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Tommy Carcetti

Tommy Carcetti's Journal
Tommy Carcetti's Journal
March 27, 2014

You have to understand the President has an extremely fine line to walk regarding Russia.

On the one hand, knowing the nuclear armament of his adversary, he cannot use language that is too militaristic or hawkish unless he actually wants to back up his words with actions. Which could very well be catastrophic.

On the other hand, he knows he cannot appear to be too weak in the face of clear aggression and blatant violation of neighboring countries' sovereignty, actions which knowingly violate prior treaties to which both the US and Russia are a party.

Of course in the latter argument, it ultimately begs the whole "But....Iraq!" argument. Which appears to be a logical question on its face but puts the President in one hell of a conundrum given the fine line he has to walk. And you do have to understand while we here stateside are able to differentiate between the United States under Bush and the United States under Obama, that nuance loses a bit of its luster beyond our borders. So we will forever be stuck with the albatross of the prior administration's misdeeds around our neck, no matter how much we wish to shake it loose.

And so, yes, like that embarrassing family member for which we feel obligated to make excuses strictly out of a shared last name, our President is forced into the unenviable position of picking out the ever-so-slight silver linings of US debacles past just so he can remain balanced on the dental floss thin tightrope he needs to walk when it comes to Russia's actions towards Ukraine.

As many of you might be aware, over the past couple of weeks I have been very vocal and outspoken as it relates to what has been going on in Ukraine and Russia's actions towards that country (admittedly in part due to my own Ukrainian heritage). I also understand fully that in terms of a US response, military intervention simply is not an option but a forceful non-military approach is essential.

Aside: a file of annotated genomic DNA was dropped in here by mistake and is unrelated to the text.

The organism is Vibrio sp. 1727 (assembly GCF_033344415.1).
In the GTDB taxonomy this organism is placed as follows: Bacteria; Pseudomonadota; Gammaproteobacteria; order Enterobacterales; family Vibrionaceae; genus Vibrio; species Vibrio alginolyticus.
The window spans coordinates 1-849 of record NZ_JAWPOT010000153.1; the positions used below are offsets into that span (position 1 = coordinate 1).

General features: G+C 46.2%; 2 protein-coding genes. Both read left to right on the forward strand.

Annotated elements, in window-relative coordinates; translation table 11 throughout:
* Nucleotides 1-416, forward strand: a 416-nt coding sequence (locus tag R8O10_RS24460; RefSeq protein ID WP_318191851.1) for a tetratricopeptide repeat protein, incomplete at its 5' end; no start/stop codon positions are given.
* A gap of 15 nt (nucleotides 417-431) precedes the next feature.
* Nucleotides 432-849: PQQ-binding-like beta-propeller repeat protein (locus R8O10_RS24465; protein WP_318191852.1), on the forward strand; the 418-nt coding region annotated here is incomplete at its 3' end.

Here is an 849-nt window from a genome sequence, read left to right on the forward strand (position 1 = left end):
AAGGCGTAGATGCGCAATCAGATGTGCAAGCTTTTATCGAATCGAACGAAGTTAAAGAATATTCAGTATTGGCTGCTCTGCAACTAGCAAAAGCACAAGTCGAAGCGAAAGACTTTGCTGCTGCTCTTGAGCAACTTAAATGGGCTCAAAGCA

The President has had to walk that tightrope between aggression and complacency and my personal opinion is that he has done so remarkably well. I am not going to rake him over the coals making minor distinctions between our own prior misdeeds (to which he had no control over) and Russia's current misdeeds.

Nor am I going to claim he lacks the moral authority to hold Moscow to task. To the contrary, it is most imperative that the entire world hold Russia to task, no matter our sordid pasts.

March 7, 2014

It was all a coup!

So Yanukovych gets democratically elected in 2010, and in the next four years he does nothing that would warrant mass protests from the Ukrainian people. Because corruption happens everywhere, so just deal with it, okay?

Then a bunch of neo-nazi ultra-nationalists go into Kiev and throw rocks and sticks and bottles and shit, probably because the US or EU or somebody paid them to do so. Because if you want to enact regime change to get your guy into power, paying lots and lots of people money to protest is the most efficient and effective way to do so.

Then the all-powerful failed US Presidential candidate and chronic mumbler John McCain comes in on McCain Force One and stands on a stage, looking slightly constipated. And Victoria Nuland passes out sandwiches, or maybe donuts (pampushky as they are known locally).

Then the neo-Nazi ultra-nationalists go back to throwing rocks and sticks and bottles and shit.

Then some of the neo-Nazi ultranationalists get shot by snipers, but really, they were probably just shooting themselves, so whateves.

Then someone waves a magic wand, God comes out of the machine, and Yanukoyvch is no longer the Ukrainian president and Svoboda is now in charge. Pretty much permanently, because it's not like they've scheduled elections in the upcoming months.

And clearly it's Svoboda who the US/UK/EU/CIA/IMF/NATO wants in charge, because when you think people who outside foreign powers think are the easiest to have their bidding done on their behalf, it's domestic ultranationalists.

Oh, and did I mention that it's the ultranationalist neo-nazis who are now in charge of Ukraine, and not an interim government lead by moderate centrists? Because that's what it is.

Oh, and Russia invades Crimea with its very special force of Not Russian Russian Troops, but that's okay. Not that we like Putin or anything, but back in the day Russia controlled Crimea for its very special Russification/Expelling the Tatars project, so really it's not like it's foreign soil for them. Plus, Ukraine outlawed the speaking of Russian in Ukraine, so there's that, too.

Plus we as Americans are morally prohibited from criticizing Russia's actions because our last idiot of a President also invaded a foreign country on pretextual purposes. And once that is done, there is no way for us to reflect on our past errors and take a different approach from that point forward.

Obviously. Duh.

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